Saturday, 9 April 2016

Wild Garlic Socca & Whipped Feta

Each year, as the vibrant green, pungent leaves start creeping onto menus and into recipes, I wonder why I didn't take my friend Danny up on his offer last year (and the year before, and the year before that…) of a clump of wild garlic from the bountiful supply in his garden. He's a dealer you see. If you need to get your hands on any of the green stuff, he's your man. But alas, I failed and my garden is ransom-free. 

I could take myself off foraging. I really could. Although that would probably involve levels of organisation which are a little beyond my abilities during the Easter holidays when my days are filled with giant cardboard structures, never ending stories of monstrous monsters made of slime, my 5 year old's new found love for knock knock jokes, dens, mud, sticks and endless cries of "book, now".

My first stash of the season came courtesy of Tim at Franklins Farmshop. I took it swimming with me. The aroma filling the changing room after half an hour in the pool may have gained me a few strange glances. Then Farmdrop came up trumps with the bounty, along with some other quite simply stunning vegetables and salads.

Farmdrop describes itself as being a bit like an online farmers market. A place where you can get delicious food and meet the local producers behind it. Farmdrop works in a different way to other online shops - rather than harvesting what is available and then selling it, the producers harvest, bake, catch once they have received your order. The result is fresher produce for you and no waste for them. Win win.

So, what to make once you get your mitts on some wild garlic? Well first up, I always replenish my stocks of wild garlic pesto and wild garlic oil (they keep brilliantly in the freezer). I also have my sights set on Fleur Bell's wild garlic & cheese scones which she baked for our last Band of Bakers event, seriously moreish. But what I'm making lots of right now, are these wild garlic socca.

Socca (or farinata) is a protein rich pancake made from chickpea flour. Naturally gluten free and dairy free its a great recipe to have up your sleeve if you are catering for anyone with food allergies or intolerances. Perfect for weaning babies and children as an alternative to bread or crackers, it can be used to dip, scoop or just eat as it is. I make it quite often for my boys (who are now 5 and 1).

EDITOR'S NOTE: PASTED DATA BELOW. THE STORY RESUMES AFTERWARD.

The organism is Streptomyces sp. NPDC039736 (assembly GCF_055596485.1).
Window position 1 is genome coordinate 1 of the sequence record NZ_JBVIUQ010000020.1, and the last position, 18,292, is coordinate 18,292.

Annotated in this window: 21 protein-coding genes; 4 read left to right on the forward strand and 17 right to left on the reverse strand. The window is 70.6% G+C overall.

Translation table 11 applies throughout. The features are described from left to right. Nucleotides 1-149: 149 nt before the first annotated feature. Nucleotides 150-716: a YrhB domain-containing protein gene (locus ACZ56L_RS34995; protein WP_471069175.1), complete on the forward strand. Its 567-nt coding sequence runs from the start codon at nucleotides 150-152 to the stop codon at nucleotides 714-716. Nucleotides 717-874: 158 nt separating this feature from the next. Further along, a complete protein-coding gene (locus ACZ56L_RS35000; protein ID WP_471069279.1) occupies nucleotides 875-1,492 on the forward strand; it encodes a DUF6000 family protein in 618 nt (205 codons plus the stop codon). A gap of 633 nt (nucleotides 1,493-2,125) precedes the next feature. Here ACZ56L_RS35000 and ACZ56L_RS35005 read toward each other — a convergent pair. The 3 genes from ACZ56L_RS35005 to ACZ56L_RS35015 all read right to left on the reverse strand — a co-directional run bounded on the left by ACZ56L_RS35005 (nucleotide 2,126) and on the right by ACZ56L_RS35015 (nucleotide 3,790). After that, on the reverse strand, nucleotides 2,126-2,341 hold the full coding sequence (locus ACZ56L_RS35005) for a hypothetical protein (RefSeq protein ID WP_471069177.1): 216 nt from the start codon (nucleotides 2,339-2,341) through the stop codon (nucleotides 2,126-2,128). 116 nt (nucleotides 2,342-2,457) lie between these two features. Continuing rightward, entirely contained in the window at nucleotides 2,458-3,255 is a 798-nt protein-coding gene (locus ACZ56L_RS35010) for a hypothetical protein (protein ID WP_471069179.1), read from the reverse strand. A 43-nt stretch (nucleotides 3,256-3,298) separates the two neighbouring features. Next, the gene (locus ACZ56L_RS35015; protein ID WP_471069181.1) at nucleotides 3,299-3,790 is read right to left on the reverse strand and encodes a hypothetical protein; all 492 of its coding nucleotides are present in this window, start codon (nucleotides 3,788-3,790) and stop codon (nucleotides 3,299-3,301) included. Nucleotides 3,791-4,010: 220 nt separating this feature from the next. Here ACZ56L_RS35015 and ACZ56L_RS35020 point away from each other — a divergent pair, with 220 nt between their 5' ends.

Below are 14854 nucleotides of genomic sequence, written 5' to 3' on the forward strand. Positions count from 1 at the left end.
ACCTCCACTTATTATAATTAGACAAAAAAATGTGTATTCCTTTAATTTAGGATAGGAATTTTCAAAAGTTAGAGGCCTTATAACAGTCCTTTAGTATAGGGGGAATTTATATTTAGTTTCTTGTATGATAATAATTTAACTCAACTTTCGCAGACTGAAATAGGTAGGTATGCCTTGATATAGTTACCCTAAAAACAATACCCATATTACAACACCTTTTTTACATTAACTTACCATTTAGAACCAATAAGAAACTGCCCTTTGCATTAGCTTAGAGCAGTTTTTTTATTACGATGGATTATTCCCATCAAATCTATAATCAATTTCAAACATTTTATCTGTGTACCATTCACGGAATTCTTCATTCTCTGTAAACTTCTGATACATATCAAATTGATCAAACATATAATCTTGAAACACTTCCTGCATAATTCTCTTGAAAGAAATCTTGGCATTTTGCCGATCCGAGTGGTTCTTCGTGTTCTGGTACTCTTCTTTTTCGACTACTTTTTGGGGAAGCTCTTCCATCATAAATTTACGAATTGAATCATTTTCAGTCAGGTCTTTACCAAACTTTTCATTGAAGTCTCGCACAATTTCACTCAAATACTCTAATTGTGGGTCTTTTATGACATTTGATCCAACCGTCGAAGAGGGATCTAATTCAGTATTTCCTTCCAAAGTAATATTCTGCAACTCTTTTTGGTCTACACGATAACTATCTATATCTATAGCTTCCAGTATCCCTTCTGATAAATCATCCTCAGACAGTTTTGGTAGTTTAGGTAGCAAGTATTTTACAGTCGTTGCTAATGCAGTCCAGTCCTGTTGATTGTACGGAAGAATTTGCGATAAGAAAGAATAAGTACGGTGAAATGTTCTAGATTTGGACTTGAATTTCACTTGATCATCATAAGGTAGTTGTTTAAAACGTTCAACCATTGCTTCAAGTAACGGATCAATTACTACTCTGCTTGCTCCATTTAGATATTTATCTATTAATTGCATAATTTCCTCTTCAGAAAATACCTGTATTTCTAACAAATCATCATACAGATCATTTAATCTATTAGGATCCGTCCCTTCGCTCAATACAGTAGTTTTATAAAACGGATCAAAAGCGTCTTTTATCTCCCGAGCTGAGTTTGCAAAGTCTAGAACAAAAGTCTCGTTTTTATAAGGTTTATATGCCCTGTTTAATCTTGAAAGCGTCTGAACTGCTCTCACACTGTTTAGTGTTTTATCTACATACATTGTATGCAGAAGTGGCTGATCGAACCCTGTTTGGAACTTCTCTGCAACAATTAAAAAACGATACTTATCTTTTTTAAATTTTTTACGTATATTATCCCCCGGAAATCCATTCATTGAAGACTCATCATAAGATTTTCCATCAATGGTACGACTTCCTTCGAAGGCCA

In this recipe, the wild garlic gives the socca a gentle background flavour which works so well with the creamy whipped feta. I like to serve this for family lunch with some olives and sun blush tomatoes, but it would work just as well for pre-dinner nibbles or as a starter.

The lovely folk at Farmdrop are offering you £20 off a £40 shop if you would like to try them out for yourselves. All you have to do is place an order for £40 or more before the end of April and use the code REVOLUTIONGINGER at checkout to receive the discount. This offer is valid for one shop only until 30th April 2016.


For the whipped feta:

150g good feta
75g cream cheese
25-50g natural Greek yogurt
freshly squeezed juice of 1/2 lemon
2 tbsp extra virgin olive oil (plus extra to serve)

For the socca:

200g gram flour
1/2 tsp salt (optional)
2 tbsp olive oil
350ml cold water
a large handful of wild garlic, washed and finely sliced
oil for frying (I use groundnut)


Begin by making the batter for the socca. Put the gram flour, salt (if using) and olive oil in a bowl and whisk in the cold water until you have a thin batter with no lumps. Put to one side.

To make the whipped feta, break the feta into chunks, place in a food processor and blitz until broken down. Add the cream cheese, half of the greek yogurt, lemon juice and olive oil and continue to blitz until smooth, adding the rest of the yogurt if the mixture is a little too thick (I find that the consistency of cream cheese and greek yogurt can vary quite a bit depending on the brains you use, so for a firmer whipped feta to use as a dip, you may not need all of the yogurt). Keep the whipped feta covered in the fridge until ready to serve.

When you are ready to make the socca, put a small frying pan over a medium heat. Stir the wild garlic into the socca batter. Put a little oil in the base of the frying pan (I do this by pouring about a tablespoon of oil into the frying pan, swirling it around and then pouring it into a little heatproof bowl. Then before frying each socca, I used a wad of kitchen roll to wipe the remaining oil around the base of the frying pan). Pour a ladle-full of batter into the frying pan and swirl around to cover the bottom, as you do when making a pancake. Fry for 2 minutes on each side, or until golden brown and beginning to crisp at the edges. They are ready to eat straight away, or can be made ahead and then put into the oven (180 C / 160 C fan) for 5 minutes to reheat.

How much batter you will need depends on the size of your frying pan and how thick you would like your socca to be. I like to make them quite thin for this recipe so that my boys can spread them with the whipped feta and roll them up if they want to, but you may prefer a thicker, more robust socca to scoop the whipped feta up with.

Serves 4 as a light lunch or 6 as a starter

After writing up this recipe I opened up my brand new copy of Alice Hart's fantastic book, The New Vegetarian to find a similar recipe for wild garlic chickpea pancakes - great minds and all that…

I received a voucher worth £50 from Farmdrop to test out their online shop. 


  1. This looks fabulous, Naomi! Trying to leave a short comment again, just in case.

  2. It worked this time! Anyhoo... :)